Man 1 is the decision maker.
Man 2 is the reporting manager of the accused.
Man 3 exists.
Woman has no stake in the decision but has been in a similar situation and has a strong opinion.
Background : Female was being subtly harassed by 3 men at her workplace in the form of teasing and comments. She ignored and avoided them as much as possible but 6 months later, she complained to her reporting manager. Reporting manager does not like accused which was one of the reasons why he quickly escalated the issue to the harassment committee. The committee has been deliberating for weeks and confused about the severity of the punishment that should be meted out to the accused.
Man 2 : This isn’t harassment. It is just some teasing and light banter.
Woman : Actually, it is. According to the law, it is illegal and the Vishaka committee guidelines are very clear about such behaviour at the workplace. The accused were part of the training last year and yet they have the audacity to exhibit such behaviour.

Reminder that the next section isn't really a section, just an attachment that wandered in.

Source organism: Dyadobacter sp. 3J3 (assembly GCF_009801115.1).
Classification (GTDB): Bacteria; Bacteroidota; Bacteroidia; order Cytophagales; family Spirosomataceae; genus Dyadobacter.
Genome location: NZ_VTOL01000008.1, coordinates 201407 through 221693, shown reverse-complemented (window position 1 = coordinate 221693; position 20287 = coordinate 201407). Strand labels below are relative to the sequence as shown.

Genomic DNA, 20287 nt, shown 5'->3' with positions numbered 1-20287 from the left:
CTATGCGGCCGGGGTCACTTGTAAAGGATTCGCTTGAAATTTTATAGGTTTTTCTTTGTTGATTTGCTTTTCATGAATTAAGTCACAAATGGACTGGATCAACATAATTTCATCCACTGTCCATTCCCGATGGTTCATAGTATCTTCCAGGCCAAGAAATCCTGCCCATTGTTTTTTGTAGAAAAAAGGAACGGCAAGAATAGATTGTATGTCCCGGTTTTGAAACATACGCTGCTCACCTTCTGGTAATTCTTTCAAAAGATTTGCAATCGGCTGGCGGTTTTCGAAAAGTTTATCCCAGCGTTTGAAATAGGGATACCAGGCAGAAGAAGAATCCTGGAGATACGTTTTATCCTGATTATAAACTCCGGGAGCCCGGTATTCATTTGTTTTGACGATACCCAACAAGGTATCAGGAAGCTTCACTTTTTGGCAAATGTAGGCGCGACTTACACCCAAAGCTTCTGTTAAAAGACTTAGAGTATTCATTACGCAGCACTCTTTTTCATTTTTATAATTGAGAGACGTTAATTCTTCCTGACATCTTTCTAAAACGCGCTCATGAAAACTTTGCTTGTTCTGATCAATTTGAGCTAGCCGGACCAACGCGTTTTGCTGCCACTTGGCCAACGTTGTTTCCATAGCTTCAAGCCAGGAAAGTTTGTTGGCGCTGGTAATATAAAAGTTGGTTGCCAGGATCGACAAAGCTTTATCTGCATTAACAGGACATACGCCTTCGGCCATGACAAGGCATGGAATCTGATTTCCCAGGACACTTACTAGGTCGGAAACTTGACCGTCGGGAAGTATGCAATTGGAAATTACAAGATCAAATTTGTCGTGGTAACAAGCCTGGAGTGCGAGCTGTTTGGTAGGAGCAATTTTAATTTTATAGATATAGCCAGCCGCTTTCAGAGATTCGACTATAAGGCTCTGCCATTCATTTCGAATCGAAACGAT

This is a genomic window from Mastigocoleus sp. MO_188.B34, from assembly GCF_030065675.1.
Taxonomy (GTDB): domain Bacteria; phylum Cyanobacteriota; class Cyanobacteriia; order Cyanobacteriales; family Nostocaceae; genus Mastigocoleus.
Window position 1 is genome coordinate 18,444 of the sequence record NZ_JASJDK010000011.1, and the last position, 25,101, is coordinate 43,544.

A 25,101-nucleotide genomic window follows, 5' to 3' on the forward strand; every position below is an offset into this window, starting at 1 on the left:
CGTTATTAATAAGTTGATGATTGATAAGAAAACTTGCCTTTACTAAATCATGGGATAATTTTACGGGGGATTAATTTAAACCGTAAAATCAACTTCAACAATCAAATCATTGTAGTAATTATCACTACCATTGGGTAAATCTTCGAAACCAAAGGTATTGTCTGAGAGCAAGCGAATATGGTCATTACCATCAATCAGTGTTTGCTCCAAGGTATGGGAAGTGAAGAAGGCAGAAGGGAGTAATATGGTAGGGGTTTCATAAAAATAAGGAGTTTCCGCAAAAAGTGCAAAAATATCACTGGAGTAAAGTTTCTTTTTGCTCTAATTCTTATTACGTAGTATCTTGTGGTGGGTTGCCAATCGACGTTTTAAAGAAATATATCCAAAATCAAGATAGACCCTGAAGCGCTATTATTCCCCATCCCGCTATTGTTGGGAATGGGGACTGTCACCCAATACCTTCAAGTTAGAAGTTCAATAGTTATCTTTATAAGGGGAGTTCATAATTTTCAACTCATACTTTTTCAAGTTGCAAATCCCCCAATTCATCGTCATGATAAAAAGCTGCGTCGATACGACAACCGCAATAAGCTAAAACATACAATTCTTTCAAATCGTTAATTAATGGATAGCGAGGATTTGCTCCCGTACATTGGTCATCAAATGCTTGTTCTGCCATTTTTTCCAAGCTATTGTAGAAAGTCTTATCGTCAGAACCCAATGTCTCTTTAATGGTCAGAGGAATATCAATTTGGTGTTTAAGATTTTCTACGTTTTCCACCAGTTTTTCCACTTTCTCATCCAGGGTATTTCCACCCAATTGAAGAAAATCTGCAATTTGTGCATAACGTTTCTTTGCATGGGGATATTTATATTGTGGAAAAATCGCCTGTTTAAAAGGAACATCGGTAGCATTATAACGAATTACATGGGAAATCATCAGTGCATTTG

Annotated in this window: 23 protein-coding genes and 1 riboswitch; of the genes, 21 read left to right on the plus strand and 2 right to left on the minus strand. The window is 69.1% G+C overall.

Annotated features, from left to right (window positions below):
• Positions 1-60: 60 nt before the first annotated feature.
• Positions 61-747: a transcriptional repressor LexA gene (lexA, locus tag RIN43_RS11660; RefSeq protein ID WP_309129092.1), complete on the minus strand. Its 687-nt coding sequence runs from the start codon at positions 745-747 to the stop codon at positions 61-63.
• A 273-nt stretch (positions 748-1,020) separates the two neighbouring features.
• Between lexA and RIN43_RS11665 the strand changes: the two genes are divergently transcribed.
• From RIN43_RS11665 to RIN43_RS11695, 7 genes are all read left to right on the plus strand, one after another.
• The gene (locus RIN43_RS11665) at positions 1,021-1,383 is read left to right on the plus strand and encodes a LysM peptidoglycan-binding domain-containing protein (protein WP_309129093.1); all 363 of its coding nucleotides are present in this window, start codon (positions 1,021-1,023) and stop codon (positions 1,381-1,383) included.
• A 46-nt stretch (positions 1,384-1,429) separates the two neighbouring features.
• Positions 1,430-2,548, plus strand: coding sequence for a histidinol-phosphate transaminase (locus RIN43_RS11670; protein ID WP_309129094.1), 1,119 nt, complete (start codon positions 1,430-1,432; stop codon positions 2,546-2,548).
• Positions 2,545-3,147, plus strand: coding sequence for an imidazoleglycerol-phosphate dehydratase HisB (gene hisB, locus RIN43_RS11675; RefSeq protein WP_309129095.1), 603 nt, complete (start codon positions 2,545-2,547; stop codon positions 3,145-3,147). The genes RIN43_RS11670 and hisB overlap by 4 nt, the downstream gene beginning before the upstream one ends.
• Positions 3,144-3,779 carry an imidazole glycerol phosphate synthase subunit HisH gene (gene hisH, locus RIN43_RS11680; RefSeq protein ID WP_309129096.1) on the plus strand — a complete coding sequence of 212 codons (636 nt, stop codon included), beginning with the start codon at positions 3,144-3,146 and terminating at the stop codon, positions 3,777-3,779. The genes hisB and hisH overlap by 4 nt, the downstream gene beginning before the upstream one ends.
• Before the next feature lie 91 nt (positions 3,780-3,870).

Man 1 : But sacking them is an extreme step. Maybe put the accused and victim in the same room and give a stern warning asking them to stay away from her.
Woman : Will that be enough to deter them from harassing someone else in the future? In any good organisation, they would get sacked. That is the right deterrent.
Man 1: She has been working here for 8 years. Why has she complained now? It is politics. Her reporting manager does not like the accused. She is quite timid.
Woman : She complained after months of being harassed. The only reason she complained is because she is not timid and quite upfront. She has been feeling awful at this workplace. If another such incident occurs, she will quit.
Man 2 : But sacking them is not the solution.
Woman : A message needs to go out that such behaviour is not acceptable in a professional work environment. Distance has to be maintained no matter how friendly you are with a person. Certain comments are unacceptable.
Change of topic
What happens next? Watch this space to find out.